“If career learning is to be a part of normal teaching, it also requires that the university teachers receive guidance on how to go about it,” explains associate professor and researcher in student competencies and learning processes Tine Lynfort Jensen from Language and Communication at SDU's Faculty of Humanities. 

“How can a subject about literature in the 18th century also be about your career? This is entirely feasible,” says the associate professor, who is coordinator of the strategic activities within employability at the Faculty of Humanities. 

She has helped to create a portal for fellow researchers who require more knowledge about how they can include career discussions in their teaching. 

“It is easier if you can speak the same language as your academic colleagues. It is important to have a broad understanding of employability and to know that is based on proper and inspiring research. Furthermore, it is important to them that students who take their courses are motivated,” explains Tine Lynfort Jensen to the career advisers.

A practical approach to career 

In career learning, SDU maintains a strong focus on the abilities that the university provides its students, in addition to the academic insight they receive in the programmes. The ability to set themselves goals for example. To work in groups. To think analytically.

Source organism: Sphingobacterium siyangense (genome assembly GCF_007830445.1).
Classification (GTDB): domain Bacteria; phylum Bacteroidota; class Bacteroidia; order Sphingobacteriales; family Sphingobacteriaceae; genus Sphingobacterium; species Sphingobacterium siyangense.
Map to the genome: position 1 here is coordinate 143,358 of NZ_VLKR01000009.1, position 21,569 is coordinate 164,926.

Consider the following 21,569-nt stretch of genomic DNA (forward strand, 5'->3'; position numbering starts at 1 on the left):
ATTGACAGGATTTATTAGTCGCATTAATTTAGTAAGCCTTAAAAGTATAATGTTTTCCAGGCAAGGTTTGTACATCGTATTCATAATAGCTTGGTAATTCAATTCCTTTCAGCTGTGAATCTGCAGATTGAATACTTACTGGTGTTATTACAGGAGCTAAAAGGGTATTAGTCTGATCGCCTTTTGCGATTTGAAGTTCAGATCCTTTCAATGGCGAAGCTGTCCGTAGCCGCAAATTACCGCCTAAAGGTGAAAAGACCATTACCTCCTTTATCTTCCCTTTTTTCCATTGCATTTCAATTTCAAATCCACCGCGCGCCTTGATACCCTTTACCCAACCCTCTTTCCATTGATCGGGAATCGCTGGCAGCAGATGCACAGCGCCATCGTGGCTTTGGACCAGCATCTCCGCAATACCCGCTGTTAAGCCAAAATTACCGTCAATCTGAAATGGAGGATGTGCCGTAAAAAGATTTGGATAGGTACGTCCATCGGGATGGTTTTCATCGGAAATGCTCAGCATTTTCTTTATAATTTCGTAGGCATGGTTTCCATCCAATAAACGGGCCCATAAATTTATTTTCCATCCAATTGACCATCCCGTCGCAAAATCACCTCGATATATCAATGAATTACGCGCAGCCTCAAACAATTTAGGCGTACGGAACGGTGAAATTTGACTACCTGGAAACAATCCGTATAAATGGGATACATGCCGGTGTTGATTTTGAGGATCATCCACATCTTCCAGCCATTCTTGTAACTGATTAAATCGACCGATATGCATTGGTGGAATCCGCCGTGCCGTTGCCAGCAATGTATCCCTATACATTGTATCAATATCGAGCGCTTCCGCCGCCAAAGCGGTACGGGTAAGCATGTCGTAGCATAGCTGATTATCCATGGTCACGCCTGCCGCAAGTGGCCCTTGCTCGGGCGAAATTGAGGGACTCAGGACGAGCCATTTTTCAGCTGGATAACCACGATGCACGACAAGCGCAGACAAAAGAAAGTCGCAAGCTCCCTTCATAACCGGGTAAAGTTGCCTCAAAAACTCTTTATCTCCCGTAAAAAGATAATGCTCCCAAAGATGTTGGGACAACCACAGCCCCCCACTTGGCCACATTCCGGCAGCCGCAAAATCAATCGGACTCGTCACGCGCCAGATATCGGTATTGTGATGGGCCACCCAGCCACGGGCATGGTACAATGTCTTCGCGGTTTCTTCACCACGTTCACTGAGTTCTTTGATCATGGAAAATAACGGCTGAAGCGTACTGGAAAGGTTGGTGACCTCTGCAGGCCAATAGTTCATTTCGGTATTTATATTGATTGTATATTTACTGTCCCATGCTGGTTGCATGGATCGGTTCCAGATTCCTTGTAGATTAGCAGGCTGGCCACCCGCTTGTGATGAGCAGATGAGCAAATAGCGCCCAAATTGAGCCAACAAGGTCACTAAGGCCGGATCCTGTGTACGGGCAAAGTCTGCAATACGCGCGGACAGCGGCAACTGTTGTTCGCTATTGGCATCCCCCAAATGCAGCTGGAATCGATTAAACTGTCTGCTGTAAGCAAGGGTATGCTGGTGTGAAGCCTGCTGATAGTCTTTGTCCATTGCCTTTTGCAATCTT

The question that preoccupies many students is: What can I use my education for? Career advisers at SDU often experience this, and this applies to several of our European colleagues, for example in Iceland.

“Many students come to us to discuss their study choice and career opportunities after graduation,” explains María Dóra Björnsdóttir, who is director of the Student Counselling and Career Centre at the University of Iceland. 

 “However, we know that there is a large group of students that we are unable to reach who could benefit from the guidance. You have solved this problem here at SDU by implementing career learning in the teaching. It is interesting to hear more about this.”

Challenges will help to prepare students

Part of the Career Management Skills course is about giving students practical challenges that will prepare them in securing their first job. And the next. And the one after that. 

For example, the students learn to contact people with similar educations in the business community. This is to expand their network and to discover how the education can be used in practice.  

This is something of a challenge for many students, but the results are positive. There was therefore also a high degree of satisfaction in the evaluation of the career course.